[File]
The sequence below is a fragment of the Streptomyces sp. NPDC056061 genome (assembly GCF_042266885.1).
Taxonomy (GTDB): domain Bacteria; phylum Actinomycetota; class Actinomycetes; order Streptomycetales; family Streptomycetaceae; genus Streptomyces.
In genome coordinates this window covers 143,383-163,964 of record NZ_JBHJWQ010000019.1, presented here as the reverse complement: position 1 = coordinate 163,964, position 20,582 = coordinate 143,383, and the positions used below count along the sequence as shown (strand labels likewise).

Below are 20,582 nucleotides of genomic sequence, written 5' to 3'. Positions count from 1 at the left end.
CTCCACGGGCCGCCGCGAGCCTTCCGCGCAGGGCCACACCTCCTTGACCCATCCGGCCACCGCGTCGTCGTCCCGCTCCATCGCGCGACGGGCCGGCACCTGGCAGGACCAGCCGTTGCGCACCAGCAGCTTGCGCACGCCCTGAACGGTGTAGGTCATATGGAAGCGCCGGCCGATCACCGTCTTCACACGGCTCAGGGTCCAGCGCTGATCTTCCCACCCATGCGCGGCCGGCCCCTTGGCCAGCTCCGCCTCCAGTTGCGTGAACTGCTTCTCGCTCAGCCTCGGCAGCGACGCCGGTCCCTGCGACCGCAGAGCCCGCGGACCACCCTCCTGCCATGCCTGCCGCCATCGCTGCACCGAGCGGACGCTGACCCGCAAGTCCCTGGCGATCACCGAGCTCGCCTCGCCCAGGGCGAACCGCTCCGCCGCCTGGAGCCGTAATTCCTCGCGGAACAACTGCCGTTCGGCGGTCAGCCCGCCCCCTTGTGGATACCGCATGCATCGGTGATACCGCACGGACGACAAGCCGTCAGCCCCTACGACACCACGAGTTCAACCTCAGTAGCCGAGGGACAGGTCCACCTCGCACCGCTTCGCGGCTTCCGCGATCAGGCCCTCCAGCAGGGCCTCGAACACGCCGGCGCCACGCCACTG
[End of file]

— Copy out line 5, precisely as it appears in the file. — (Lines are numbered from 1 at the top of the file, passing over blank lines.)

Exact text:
CTCCACGGGCCGCCGCGAGCCTTCCGCGCAGGGCCACACCTCCTTGACCCATCCGGCCACCGCGTCGTCGTCCCGCTCCATCGCGCGACGGGCCGGCACCTGGCAGGACCAGCCGTTGCGCACCAGCAGCTTGCGCACGCCCTGAACGGTGTAGGTCATATGGAAGCGCCGGCCGATCACCGTCTTCACACGGCTCAGGGTCCAGCGCTGATCTTCCCACCCATGCGCGGCCGGCCCCTTGGCCAGCTCCGCCTCCAGTTGCGTGAACTGCTTCTCGCTCAGCCTCGGCAGCGACGCCGGTCCCTGCGACCGCAGAGCCCGCGGACCACCCTCCTGCCATGCCTGCCGCCATCGCTGCACCGAGCGGACGCTGACCCGCAAGTCCCTGGCGATCACCGAGCTCGCCTCGCCCAGGGCGAACCGCTCCGCCGCCTGGAGCCGTAATTCCTCGCGGAACAACTGCCGTTCGGCGGTCAGCCCGCCCCCTTGTGGATACCGCATGCATCGGTGATACCGCACGGACGACAAGCCGTCAGCCCCTACGACACCACGAGTTCAACCTCAGTAGCCGAGGGACAGGTCCACCTCGCACCGCTTCGCGGCTTCCGCGATCAGGCCCTCCAGCAGGGCCTCGAACACGCCGGCGCCACGCCACTG